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USGS Releases Results of Afghan Mineral Studies

USGS Releases Results of Afghan Mineral Studies

Extensive research by the U.S. Geological Survey, the Afghan Geological Survey, and the Department of Defense has yielded volumes of information about areas of high mineral potential in Afghanistan, including rare earth elements, gold, iron, and copper. This research will be used by the Afghan Government as they consider developing these minerals resources. 

Many of these Afghan mineral priority areas, including the rare-earth rich Khanneshin, are world-class resources that could lead to significant commercial development. This research comes from a 2009-2011 USGS study funded by the DOD Task Force for Business and Stability Operations (TFBSO). 

“The USGS is exceptionally pleased by the contribution we have been able to make to future development of Afghanistan’s world-class mineral resources, made possible through the application of modern remote-sensing tools,” said USGS Director Marcia McNutt. “There is always increased risk for commercial ventures investing in new mining facilities in frontier areas such as Afghanistan, but by making information on the locations and estimated quantities and grades of ores publicly available, we lower that risk, spurring progress.”

“The mineral resources in Afghanistan have the potential to completely transform the nation’s economy,” said Regina Dubey, Acting Director of TFBSO. “This important new work by the USGS will be a powerful tool for those attempting to accurately evaluate potential investments in Afghanistan.”  

In total, the USGS studied 24 formations, the most prominent being the giant copper and cobalt deposits near Kabul, the iron-rich areas in central Afghanistan, the copper and gold resources in southeastern Afghanistan, and rare-earth element deposits in Helmand Province in southern Afghanistan. Many other precious and base metal deposits as well as industrial mineral deposits also are highlighted in the newly released reports. 

In addition, the USGS studies makes unprecedented use of hyperspectral analysis, which is an imaging tool often used in mineral exploration to find new deposits. With assistance from the Department of Defense and the Afghan Geological Survey, the USGS has mapped more than 96 percent of Afghanistan using hyperspectral imaging, more than any other country in the world.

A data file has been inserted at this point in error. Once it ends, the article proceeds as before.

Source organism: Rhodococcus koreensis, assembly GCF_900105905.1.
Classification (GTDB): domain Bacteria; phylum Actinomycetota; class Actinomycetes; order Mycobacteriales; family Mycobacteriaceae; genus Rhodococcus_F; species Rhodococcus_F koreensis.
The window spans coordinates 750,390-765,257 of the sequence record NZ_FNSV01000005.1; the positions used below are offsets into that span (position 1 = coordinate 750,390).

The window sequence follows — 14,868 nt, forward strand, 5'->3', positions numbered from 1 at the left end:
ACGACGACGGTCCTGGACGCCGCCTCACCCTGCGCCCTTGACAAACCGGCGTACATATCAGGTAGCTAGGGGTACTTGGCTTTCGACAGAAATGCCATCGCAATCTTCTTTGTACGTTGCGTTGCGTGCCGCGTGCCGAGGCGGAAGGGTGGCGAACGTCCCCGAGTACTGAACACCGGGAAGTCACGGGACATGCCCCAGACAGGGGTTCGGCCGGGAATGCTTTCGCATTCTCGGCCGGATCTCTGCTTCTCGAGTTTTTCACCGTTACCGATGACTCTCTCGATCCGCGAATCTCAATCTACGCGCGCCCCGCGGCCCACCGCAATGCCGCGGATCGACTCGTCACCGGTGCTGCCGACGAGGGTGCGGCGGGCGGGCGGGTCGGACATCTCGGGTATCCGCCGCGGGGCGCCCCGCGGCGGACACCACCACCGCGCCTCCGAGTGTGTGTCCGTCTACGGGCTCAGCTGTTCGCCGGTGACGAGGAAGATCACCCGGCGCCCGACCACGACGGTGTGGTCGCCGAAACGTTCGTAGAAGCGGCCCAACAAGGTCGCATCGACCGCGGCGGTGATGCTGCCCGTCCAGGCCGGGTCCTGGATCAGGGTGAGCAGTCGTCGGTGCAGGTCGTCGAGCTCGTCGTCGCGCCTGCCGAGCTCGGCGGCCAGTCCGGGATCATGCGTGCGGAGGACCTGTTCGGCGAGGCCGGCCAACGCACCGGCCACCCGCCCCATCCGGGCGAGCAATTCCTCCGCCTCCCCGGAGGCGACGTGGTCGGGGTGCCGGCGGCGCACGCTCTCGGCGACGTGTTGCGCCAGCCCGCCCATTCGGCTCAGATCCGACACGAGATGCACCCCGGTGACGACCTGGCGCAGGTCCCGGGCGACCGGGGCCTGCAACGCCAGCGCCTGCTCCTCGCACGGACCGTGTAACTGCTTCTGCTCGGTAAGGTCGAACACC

The reports for the 24 mineral formations contain an entire suite of information, including geochemical analyses of rock samples for mineral concentrations, satellite and airborne remote sensing, airborne geophysics, and other analysis techniques. 

These newly released reports and data show that Afghanistan has abundant mineral resources, and will play an important role in the technical data and information that are necessary for successful mineral development.  

Using baseline information collected by the Soviet Union and the Afghan Geological Survey, these reports were developed in coordination with the DOD and the Government of Afghanistan. The USGS activities in Afghanistan are part of the larger U.S. cooperative effort to build the requisite environment and capacity to develop Afghanistan’s natural resources for the long-term benefit of the Afghan people. 

For more information about these reports, visit our fact sheet online. More information on USGS research in Afghanistan may be found online. To view the maps and various information layers provided, visit the viewer online.

USGS Newsroom

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Parameter Value Description
Magnitude mb The magnitude for the event.
Longitude ° East Decimal degrees longitude. Negative values for western longitudes.
Latitude ° North Decimal degrees latitude. Negative values for southern latitudes.
Depth km Depth of the event in kilometers.
Place Textual description of named geographic region near to the event. This may be a city name, or a Flinn-Engdahl Region name.
Time 1970-01-01 00:00:00 Time when the event occurred. UTC/GMT
Updated 1970-01-01 00:00:00 Time when the event was most recently updated. UTC/GMT
Timezone offset Timezone offset from UTC in minutes at the event epicenter.
Felt The total number of felt reports
CDI The maximum reported intensity for the event.
MMI The maximum estimated instrumental intensity for the event.
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Review Status Indicates whether the event has been reviewed by a human.
Tsunami This flag is set to "1" for large events in oceanic regions and "0" otherwise. The existence or value of this flag does not indicate if a tsunami actually did or will exist.
SIG A number describing how significant the event is. Larger numbers indicate a more significant event.
Network The ID of a data contributor. Identifies the network considered to be the preferred source of information for this event.
Sources A comma-separated list of network contributors.
Number of Stations Used The total number of Number of seismic stations which reported P- and S-arrival times for this earthquake.
Horizontal Distance Horizontal distance from the epicenter to the nearest station (in degrees).
Root Mean Square sec The root-mean-square (RMS) travel time residual, in sec, using all weights.
Azimuthal Gap The largest azimuthal gap between azimuthally adjacent stations (in degrees).
Magnitude Type The method or algorithm used to calculate the preferred magnitude for the event.
Event Type Type of seismic event.
Event ID Id of event.
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